Arzua to Rua

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Hmmm – the clouds were heavy this morning and after yesterdays wonderful walk in the sunshine we were not optimistic that we would experience the same again today.


A common sight on the Camino – loads of cattle get herded through the villages and yes, it does smell of cattle manure.


Our first stop for the day and luckily only light rain thus far, but the clouds are building.  Lots of pilgrims on the route today and the bars are full and very festive.  We battled to get a seat and waited a good 15 minutes.  There was no way we were continuing without a cocao cola and cafe con leche.  Gotta love Tanika’s faces………

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We had no sooner left the bar and the rain started falling harder.  We took a pit stop at this very wierd bar.  Girls felt very uncomfortable inside so I had to gulp down my cafe con leche.  Must admit the heavily tattoo’d owner made me feel a little uncomfortable too, especially with his girlfriend hanging on him smoking weed (well that is what it smelt like)!


Most of our morning was putting rain coats on taking rain coats off putting rain coats on taking rain coats off – so frustrating as they are not easy to fold up and wet when trying to squish them into our back packs.


Camino paths were very wet and slippery.

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…………….and then all hell broke loose.  We safely and dryly arrived at Salceda (about half way for the day) and opted to have a bite to eat at a very special and festive bar.  On arrival you have to enjoy a free shooter with the owner – whom by this time was plastered!  There is not a space on the walls, chairs, tables that are not inscribed with messages from pilgrims from all over the world.  We met a group of 10 South Africans here who started the walk in Sarria.  Spoke Afrikaans for a while catching up and sharing each others experience.  The girls spoke so passionately about the Camino that the one lady and hubby were convinced they would return with their three children.  We spent a while here enjoying the fun, ……………….then all of a sudden the rain came belting down so hard – pilgrims were piling into the bar for safety as the thunder was rolling so loud and lightning striking every few seconds.  I stood in shock thinking “what now” as there was no ways we could walk in the belting rain and a taxi was not an option as the last 110 km the girls needed to walk to qualify for their compestella (certificate).  We waited and waited and waited – the rain did not ease up.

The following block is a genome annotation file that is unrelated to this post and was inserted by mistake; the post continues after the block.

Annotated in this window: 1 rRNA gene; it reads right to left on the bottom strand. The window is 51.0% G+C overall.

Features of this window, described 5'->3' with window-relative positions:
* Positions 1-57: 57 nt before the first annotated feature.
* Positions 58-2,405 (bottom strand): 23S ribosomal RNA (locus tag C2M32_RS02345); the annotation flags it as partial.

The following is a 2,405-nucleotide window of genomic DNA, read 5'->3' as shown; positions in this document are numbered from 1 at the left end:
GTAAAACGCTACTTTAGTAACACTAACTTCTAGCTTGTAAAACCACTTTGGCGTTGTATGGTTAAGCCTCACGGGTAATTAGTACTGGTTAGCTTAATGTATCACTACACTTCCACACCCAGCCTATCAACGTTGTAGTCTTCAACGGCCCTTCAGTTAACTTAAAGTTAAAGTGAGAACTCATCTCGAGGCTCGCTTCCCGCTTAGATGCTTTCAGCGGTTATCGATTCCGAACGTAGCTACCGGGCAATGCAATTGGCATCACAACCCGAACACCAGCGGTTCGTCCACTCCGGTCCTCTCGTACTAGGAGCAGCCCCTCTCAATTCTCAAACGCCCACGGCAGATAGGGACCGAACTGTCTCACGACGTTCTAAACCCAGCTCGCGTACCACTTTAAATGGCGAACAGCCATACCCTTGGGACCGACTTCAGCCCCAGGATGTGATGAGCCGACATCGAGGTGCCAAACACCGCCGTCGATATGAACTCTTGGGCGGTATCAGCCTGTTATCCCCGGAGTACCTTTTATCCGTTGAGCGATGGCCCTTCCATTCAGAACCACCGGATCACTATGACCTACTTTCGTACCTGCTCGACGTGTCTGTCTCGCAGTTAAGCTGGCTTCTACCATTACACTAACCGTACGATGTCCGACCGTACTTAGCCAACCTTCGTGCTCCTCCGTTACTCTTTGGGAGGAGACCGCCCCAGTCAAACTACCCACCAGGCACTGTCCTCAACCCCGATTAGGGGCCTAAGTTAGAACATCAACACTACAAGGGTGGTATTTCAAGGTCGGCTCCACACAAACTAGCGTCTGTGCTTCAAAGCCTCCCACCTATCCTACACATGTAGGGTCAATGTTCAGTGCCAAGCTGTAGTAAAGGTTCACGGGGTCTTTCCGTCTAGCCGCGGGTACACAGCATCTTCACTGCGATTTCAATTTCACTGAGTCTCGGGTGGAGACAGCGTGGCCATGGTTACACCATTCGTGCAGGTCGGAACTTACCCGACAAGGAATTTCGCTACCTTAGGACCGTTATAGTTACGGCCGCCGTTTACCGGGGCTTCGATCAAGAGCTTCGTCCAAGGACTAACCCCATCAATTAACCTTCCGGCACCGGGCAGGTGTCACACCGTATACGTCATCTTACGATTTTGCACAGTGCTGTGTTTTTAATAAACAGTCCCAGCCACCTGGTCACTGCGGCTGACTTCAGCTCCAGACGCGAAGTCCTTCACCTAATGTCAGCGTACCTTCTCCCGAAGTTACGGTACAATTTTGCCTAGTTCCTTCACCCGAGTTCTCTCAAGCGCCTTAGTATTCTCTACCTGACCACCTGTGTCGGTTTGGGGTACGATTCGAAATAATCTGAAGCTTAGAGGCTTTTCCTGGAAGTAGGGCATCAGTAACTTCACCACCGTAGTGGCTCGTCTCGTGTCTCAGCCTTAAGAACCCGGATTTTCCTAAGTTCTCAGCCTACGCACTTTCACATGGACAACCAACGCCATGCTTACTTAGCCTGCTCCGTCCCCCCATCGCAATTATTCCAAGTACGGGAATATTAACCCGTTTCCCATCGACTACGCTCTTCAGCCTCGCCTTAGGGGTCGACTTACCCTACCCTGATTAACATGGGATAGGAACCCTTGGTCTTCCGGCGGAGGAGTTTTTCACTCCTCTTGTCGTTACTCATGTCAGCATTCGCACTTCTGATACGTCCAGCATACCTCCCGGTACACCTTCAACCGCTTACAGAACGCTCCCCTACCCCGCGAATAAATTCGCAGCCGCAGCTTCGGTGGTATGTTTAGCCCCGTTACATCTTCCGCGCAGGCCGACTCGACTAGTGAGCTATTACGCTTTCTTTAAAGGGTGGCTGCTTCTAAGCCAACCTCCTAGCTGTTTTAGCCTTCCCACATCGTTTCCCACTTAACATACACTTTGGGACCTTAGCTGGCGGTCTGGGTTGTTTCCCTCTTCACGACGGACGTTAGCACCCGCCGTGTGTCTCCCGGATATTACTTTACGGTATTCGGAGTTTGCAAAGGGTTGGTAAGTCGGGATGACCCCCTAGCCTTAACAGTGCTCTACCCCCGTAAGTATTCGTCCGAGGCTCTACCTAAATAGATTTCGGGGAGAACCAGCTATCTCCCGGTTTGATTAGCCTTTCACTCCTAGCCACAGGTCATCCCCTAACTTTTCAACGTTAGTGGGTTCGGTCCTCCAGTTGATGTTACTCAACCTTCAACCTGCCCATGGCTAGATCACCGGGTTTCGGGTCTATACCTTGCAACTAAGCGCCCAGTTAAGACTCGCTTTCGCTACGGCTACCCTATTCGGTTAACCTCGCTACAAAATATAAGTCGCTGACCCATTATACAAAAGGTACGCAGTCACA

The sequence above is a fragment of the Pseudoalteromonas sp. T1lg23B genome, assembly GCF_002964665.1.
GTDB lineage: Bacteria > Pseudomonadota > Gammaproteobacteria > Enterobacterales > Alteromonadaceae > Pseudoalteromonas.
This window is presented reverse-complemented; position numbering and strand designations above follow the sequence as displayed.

Pics of the bar in Salceda!  Roof, floor, walls, toilets, bar counter, wherever you can write you can leave a message – some messages and drawings very interesting.


Cassidy enjoying leaving her message.

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While we were waiting for the rain to clear the girls wrote Page Nicks a message and left it in the bar for her to find.


Knowing that John (a friend) was planning to walk the Camino in July – I too wrote a message and left it for him to find on his Camino.

Here are the messages the girls left – one or two especially written for Brad (girls brother).

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Three and a half hours later and the weather was still hectic.  There were no signs of the rain clearing up and our only option was to walk to be in integrity for qualifying for our Compestella.   We only had +- 10km to go but the rain was belting down big time.  Chatted to the girls and we had come so far already, we had survived snow, hail and storms so why would this one be any different but I knew the difference – this rain was “hard” – it felt like we were being sliced in our faces it was so hard, anyhow we confronted the rain and embarked on our last 10km for the day.

I in fact don’t remember much of the 10km walk as my only focus was to get us to our hotel for the night as quick as possible.  We ran / walked / ran / stopped for one or two pics – the thunder rolling above was scary and the constant lightning was nerve wrecking.  Cassidy was also cramping badly (must have been what we ate at the bar in Salcedo), I could see she was in pain and not complaining about it.  Found some panado and gave her two to help ease the cramps till we got to the hotel.  The panado did not help but it is all I had on me.  Tanika’s blisters were irritating her and her takkies and socks were drenched. (So were mine and Cassidy’s).  It felt like I had an olympic size swimming pool in my shoes I was slopping so badly.  Every step I knew we were closer to our goal for the day so just conquered ahead with little shared amongst the three of us.  I kept reminding myself that there were other pilgrims experiencing this weather as well and were coping so therefore we could too.  Thoughts of the blind lady walking with her grandson kept me going as well as the guy I met on my Camino last year who only had one leg and was walking the Camino.  Thoughts like this also inspired the girls to keep going.   The discomfort in my shoes were building and I was concerned about Tanika’s blisters.


To top our exhausting very wet day our hotel was not the greatest, in a tiny village Rua just before Pedrouza.  I have no idea why we were booked into this tiny little place when Pedrouza was 3km away, a fairly decent size village with loads of bars.  Rua did not even have a bar for us to go to for dinner.  No tumble dryer either for our soaked clothing.  It is what it is and we fortunately had some gluten free snacks in our packs that we ate and embraced that we would be in wet clothes tomorrow.  We played cards and chatted and lights were out fairly early as we were truly exhausted.

Tomorrow is our last day to Santiago – Buen Camino and sleep tight!

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